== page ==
Yes Bolaji you are right. Now a day's more peoples/companies prefer for tablets and smartphones for their routine work, rather than desktop or laptop. Laptops are required only where there is a need for high computational power and storage requirements. So they have to shift their focus to these two sectors otherwise they may be in trouble like Kodak (once king in film & photography industry and now in big crisis).
Clairvoyant, Dell claims the decline is a result of failure to execute properly in sales. It has one more quarter to turn this around otherwise people will begin to question its overall growth strategy.
TaimoorZ, There are cheaper, good alternatives to the iPad in the market but they are not catching on with consumers and even business users. I don't know what to prescribe to these companies. Apple took the flag pole in smartphones and tablets, introducing products that have come to define the computing world, while rivals were napping. They've not been able to catch up since, except for Samsung in smartphones and Amazon with the Kindle in the low-end tablet market.
Barb, Perhaps even the concept of focusing on the low end tablet PC market may not be enough to save some of the players in the segment. Apple has locked up the market so tightly even enterprise users prefer the inconic iPad. In order to make a dent on the tablet market, Dell would have to go for functional enterprise users -- the ones that are used for practical manufacturing and other enterprise functions. Even here too, Apple wants a role. Not having a standout product hurts.
I agree as well. It definitely seems too late for any manufacturer to enter the tablet market and make any significant impact. Dell does still remain seated in the server market, which is anyways in need, and may even become a larger market if cloud computing takes off.
I think Dell has tried to make many inroads into the tablet market but the success has been very insignificant. I used Dell Streak for a bit and the product wasn't bad at all. In fact it was sleek and fast and also the price wasn't too high. I guess the product failed because of poor marketing by Dell.
I think you are absolutely right that Dell should be concerned with declining sales in the enterprise PC market. Yes, Dell is well-positioned there but as you point out, tablets are being used as supplements in the enterprise market. Not having a product--even if it is a tablet that leverages the heck out of your Dell PC -- might not be a bad idea. I think Dell might be too late to break into the "I have the best tablet" competition, but providing a low-end tablet device--dare I say accessory?--may not be a bad idea.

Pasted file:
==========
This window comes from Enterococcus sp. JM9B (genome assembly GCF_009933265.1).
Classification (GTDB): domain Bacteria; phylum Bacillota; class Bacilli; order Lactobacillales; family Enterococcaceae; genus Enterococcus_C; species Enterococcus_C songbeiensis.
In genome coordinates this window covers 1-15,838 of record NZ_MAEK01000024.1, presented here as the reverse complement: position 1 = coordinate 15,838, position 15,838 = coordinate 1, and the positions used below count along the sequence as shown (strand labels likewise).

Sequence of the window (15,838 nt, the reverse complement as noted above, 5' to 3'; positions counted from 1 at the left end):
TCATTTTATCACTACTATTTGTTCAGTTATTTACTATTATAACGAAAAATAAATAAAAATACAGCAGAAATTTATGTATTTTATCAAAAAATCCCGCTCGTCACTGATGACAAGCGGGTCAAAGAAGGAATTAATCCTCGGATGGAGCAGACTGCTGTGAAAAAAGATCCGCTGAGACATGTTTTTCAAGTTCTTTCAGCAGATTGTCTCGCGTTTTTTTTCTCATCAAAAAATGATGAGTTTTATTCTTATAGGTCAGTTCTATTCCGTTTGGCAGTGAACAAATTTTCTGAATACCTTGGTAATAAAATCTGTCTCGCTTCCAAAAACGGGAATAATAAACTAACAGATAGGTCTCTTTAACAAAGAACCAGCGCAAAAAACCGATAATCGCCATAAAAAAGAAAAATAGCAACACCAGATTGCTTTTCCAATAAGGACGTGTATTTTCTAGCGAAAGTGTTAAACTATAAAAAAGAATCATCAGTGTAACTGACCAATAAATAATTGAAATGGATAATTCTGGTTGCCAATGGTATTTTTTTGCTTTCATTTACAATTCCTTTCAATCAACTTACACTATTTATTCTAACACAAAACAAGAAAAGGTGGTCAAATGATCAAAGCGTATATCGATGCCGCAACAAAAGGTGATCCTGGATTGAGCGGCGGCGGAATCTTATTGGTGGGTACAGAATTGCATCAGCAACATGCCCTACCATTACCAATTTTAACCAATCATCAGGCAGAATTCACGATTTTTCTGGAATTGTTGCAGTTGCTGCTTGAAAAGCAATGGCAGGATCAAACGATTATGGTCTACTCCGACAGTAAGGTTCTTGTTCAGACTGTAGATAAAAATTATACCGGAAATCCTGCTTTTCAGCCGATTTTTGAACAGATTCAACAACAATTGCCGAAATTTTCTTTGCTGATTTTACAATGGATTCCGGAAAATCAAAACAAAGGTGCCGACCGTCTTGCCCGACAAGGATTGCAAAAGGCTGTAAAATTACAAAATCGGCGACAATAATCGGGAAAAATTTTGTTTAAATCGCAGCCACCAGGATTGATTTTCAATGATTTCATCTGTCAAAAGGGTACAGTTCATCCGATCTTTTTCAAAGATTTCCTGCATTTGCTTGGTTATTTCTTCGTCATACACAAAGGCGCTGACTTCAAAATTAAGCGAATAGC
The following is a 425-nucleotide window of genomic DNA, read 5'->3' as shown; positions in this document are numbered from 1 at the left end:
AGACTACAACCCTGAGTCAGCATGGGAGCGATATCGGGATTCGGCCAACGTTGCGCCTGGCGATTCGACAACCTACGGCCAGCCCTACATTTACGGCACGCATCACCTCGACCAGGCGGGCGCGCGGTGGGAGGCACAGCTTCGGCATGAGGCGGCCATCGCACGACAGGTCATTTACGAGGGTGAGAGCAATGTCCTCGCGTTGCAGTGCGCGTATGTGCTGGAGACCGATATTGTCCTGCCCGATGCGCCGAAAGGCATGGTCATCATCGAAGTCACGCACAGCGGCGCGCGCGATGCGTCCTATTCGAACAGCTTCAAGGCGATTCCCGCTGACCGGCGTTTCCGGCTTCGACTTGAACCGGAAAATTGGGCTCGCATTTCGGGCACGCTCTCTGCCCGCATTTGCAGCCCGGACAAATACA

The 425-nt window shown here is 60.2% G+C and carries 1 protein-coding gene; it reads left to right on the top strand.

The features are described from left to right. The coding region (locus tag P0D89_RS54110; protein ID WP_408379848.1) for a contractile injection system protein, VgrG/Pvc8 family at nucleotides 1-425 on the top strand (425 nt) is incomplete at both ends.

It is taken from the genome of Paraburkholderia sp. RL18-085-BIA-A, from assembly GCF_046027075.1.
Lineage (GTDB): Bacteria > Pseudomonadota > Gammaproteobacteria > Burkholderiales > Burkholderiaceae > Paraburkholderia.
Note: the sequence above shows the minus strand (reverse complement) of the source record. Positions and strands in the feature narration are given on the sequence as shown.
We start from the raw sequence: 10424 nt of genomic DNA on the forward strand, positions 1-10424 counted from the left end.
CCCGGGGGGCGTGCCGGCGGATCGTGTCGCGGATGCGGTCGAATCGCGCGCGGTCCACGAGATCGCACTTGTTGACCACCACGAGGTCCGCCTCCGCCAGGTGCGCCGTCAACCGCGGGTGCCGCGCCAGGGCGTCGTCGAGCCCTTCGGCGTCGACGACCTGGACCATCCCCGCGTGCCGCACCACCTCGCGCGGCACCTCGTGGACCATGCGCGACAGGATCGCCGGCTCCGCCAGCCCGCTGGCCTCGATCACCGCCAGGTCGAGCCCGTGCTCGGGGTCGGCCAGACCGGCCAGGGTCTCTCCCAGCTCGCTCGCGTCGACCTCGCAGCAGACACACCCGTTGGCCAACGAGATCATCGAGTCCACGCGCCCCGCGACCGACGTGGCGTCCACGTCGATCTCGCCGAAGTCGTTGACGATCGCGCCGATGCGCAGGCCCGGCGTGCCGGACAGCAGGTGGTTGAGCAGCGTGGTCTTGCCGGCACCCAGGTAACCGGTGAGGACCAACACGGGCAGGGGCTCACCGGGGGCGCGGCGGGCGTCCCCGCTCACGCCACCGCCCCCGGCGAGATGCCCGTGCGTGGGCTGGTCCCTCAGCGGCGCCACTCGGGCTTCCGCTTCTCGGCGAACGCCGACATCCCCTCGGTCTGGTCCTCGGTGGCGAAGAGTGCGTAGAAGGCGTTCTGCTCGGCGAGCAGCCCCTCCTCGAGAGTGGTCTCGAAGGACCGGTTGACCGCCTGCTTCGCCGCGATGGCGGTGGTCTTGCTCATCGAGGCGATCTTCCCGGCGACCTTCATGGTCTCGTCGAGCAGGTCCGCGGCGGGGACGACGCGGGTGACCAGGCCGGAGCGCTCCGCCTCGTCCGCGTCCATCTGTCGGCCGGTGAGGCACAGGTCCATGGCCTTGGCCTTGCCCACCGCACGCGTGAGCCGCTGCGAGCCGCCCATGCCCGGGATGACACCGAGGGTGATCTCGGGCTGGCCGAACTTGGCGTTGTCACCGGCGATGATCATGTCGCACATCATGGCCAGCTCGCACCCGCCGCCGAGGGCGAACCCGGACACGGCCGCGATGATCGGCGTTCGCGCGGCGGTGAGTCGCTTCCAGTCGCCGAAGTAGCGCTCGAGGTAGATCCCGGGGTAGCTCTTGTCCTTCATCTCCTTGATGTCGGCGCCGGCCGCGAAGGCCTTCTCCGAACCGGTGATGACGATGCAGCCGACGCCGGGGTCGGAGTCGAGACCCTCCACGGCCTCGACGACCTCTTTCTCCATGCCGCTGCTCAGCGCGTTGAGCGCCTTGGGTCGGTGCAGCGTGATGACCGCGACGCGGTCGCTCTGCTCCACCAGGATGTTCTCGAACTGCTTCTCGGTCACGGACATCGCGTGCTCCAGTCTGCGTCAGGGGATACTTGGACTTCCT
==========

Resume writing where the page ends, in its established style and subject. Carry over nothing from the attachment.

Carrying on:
EBN Dialogue enables and encourages you to participate in live chats with notable leaders and luminaries. Not only editors and journalists, but the entire EBN community is able to comment and ask questions. Listed below are upcoming and archived chats.
Thailand Stages a Comeback Join EBN contributor Jennifer Baljko on Thursday August 23, 2012, at 11:00 a.m. EST for a live chat on how electronic manufacturers in Thailand have shored up their supply chain to reduce the impact of future natural disasters.
Microsoft Surface: Potential Winners & Losers What are the implications for the electronics industry supply chain of Microsoft Corp.'s decision to launch its own tablet PC? Join industry veteran and EE Times' systems and OEM expert Rick Merritt on Tuesday, July 3, at 12:00 pm EDT for a Live Chat on this subject.
Join EBN contributor Jennifer Baljko on Thursday August 23, 2012, at 11:00 a.m. EST for a live chat on how electronic manufacturers in Thailand have shored up their supply chain to reduce the impact of future natural disasters.
Peter Drucker famously said "Trying to predict the future is like trying to drive down a country road at night with no lights while looking out the back window." Yet in the razor's-edge world of electronics—with a lean supply chain and just-in-time demands—the need to know the future is vital.
While no one really can accurately predict the future, we can take guidance from another Drucker saying which is the best way to predict the future is to create it.
You've heard the saying "the No. 1 supply chain risk is your people." That hasn't always been the case. But today's complex global supply chain requires a new type of multitalented employee. It's one who understands, finance, marketing, economics, is savvy with technology, graceful with relationships and can think analytically.
Where are these people? Are universities properly preparing the next generation supply chain professionals? How do train your existing workforce for these new, demanding positions?
Brian Fuller, editor-in-chief of EBN, will lead a 60-minute Avnet Velocity panel discussion that will ask and answer these and other questions swirling around today's supply-chain talent challenges.